All piping must be carefully put up, and horizontal piping must have a pitch or slope of 1/4 to 1/2 in. in 10 ft., so that the water will flow out of the system as quickly as possible. A low place or sag in the pipes or heating coils may trap the water. The result will be that a noisy snapping or hammering will take place when steam is turned on.

The pipe coils are hung on rollers to allow for expansion. After the first heating season in a new building, and occasionally in all buildings, the piping system should be examined. The shrinkage and settling of floors may throw pipes and radiators out of place sufficiently to cause serious trouble in the action of the system.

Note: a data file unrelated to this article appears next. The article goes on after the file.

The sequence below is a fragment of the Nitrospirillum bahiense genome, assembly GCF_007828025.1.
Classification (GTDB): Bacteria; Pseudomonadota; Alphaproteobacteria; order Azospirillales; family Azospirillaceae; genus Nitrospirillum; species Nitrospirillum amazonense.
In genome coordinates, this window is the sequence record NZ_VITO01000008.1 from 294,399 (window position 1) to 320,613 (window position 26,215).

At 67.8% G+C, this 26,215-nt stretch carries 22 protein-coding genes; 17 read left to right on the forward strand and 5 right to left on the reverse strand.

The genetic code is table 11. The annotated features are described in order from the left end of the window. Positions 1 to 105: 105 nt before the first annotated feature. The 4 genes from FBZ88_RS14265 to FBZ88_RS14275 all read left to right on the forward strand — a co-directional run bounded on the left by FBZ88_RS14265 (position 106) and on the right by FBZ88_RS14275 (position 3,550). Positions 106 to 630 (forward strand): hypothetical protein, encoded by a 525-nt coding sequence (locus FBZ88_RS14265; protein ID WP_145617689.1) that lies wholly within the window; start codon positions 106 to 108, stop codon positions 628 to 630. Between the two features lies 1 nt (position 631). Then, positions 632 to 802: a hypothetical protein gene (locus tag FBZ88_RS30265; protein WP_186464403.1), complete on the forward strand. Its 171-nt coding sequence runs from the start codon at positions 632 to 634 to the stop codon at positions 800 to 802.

The rule for finding the size of the main steam pipe is: Divide the amount of the direct heating surface in square feet by 100; divide the quotient by .7854; then take the square root of this last quotient. The result will be the diameter of the pipe in inches. (Pipe area = 1/100 of heating surface.)